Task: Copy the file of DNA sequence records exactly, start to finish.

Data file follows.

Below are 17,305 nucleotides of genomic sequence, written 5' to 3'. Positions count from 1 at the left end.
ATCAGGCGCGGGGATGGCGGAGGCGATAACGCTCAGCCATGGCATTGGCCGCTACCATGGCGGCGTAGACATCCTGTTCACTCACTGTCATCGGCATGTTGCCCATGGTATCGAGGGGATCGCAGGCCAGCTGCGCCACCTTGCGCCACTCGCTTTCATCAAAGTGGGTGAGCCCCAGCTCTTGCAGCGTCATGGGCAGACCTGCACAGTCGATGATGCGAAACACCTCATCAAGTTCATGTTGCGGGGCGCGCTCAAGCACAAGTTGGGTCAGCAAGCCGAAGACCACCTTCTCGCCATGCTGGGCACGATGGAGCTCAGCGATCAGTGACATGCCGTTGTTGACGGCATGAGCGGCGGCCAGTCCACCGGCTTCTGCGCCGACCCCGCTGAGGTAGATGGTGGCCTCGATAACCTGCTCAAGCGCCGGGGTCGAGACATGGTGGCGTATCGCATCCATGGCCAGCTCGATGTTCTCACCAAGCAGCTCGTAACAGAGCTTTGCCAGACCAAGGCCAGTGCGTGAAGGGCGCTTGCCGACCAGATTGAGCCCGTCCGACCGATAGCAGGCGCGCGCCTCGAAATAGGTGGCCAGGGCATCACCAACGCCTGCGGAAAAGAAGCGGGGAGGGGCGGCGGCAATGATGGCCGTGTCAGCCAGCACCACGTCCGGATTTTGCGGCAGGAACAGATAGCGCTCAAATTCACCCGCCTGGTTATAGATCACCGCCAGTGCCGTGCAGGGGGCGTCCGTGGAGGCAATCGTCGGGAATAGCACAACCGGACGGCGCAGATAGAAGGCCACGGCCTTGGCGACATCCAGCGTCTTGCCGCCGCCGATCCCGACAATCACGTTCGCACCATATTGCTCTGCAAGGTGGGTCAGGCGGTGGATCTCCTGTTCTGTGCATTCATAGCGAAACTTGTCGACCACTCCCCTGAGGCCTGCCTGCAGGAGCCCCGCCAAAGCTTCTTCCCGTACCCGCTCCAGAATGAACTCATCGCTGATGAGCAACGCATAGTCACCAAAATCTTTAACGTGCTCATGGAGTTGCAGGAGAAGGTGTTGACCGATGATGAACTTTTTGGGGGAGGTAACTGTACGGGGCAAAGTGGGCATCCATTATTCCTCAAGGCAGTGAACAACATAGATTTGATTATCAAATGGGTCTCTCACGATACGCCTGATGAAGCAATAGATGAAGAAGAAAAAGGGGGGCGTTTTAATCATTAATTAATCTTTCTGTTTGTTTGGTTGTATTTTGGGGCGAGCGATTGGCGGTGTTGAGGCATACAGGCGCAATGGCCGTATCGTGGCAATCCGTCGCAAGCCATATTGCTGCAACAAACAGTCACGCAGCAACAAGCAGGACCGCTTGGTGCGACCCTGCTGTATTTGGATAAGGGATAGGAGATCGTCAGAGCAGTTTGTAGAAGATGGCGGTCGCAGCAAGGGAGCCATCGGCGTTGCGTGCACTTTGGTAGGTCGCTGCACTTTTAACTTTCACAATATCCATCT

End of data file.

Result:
Below are 17,305 nucleotides of genomic sequence, written 5' to 3'. Positions count from 1 at the left end.
ATCAGGCGCGGGGATGGCGGAGGCGATAACGCTCAGCCATGGCATTGGCCGCTACCATGGCGGCGTAGACATCCTGTTCACTCACTGTCATCGGCATGTTGCCCATGGTATCGAGGGGATCGCAGGCCAGCTGCGCCACCTTGCGCCACTCGCTTTCATCAAAGTGGGTGAGCCCCAGCTCTTGCAGCGTCATGGGCAGACCTGCACAGTCGATGATGCGAAACACCTCATCAAGTTCATGTTGCGGGGCGCGCTCAAGCACAAGTTGGGTCAGCAAGCCGAAGACCACCTTCTCGCCATGCTGGGCACGATGGAGCTCAGCGATCAGTGACATGCCGTTGTTGACGGCATGAGCGGCGGCCAGTCCACCGGCTTCTGCGCCGACCCCGCTGAGGTAGATGGTGGCCTCGATAACCTGCTCAAGCGCCGGGGTCGAGACATGGTGGCGTATCGCATCCATGGCCAGCTCGATGTTCTCACCAAGCAGCTCGTAACAGAGCTTTGCCAGACCAAGGCCAGTGCGTGAAGGGCGCTTGCCGACCAGATTGAGCCCGTCCGACCGATAGCAGGCGCGCGCCTCGAAATAGGTGGCCAGGGCATCACCAACGCCTGCGGAAAAGAAGCGGGGAGGGGCGGCGGCAATGATGGCCGTGTCAGCCAGCACCACGTCCGGATTTTGCGGCAGGAACAGATAGCGCTCAAATTCACCCGCCTGGTTATAGATCACCGCCAGTGCCGTGCAGGGGGCGTCCGTGGAGGCAATCGTCGGGAATAGCACAACCGGACGGCGCAGATAGAAGGCCACGGCCTTGGCGACATCCAGCGTCTTGCCGCCGCCGATCCCGACAATCACGTTCGCACCATATTGCTCTGCAAGGTGGGTCAGGCGGTGGATCTCCTGTTCTGTGCATTCATAGCGAAACTTGTCGACCACTCCCCTGAGGCCTGCCTGCAGGAGCCCCGCCAAAGCTTCTTCCCGTACCCGCTCCAGAATGAACTCATCGCTGATGAGCAACGCATAGTCACCAAAATCTTTAACGTGCTCATGGAGTTGCAGGAGAAGGTGTTGACCGATGATGAACTTTTTGGGGGAGGTAACTGTACGGGGCAAAGTGGGCATCCATTATTCCTCAAGGCAGTGAACAACATAGATTTGATTATCAAATGGGTCTCTCACGATACGCCTGATGAAGCAATAGATGAAGAAGAAAAAGGGGGGCGTTTTAATCATTAATTAATCTTTCTGTTTGTTTGGTTGTATTTTGGGGCGAGCGATTGGCGGTGTTGAGGCATACAGGCGCAATGGCCGTATCGTGGCAATCCGTCGCAAGCCATATTGCTGCAACAAACAGTCACGCAGCAACAAGCAGGACCGCTTGGTGCGACCCTGCTGTATTTGGATAAGGGATAGGAGATCGTCAGAGCAGTTTGTAGAAGATGGCGGTCGCAGCAAGGGAGCCATCGGCGTTGCGTGCACTTTGGTAGGTCGCTGCACTTTTAACTTTCACAATATCCATCT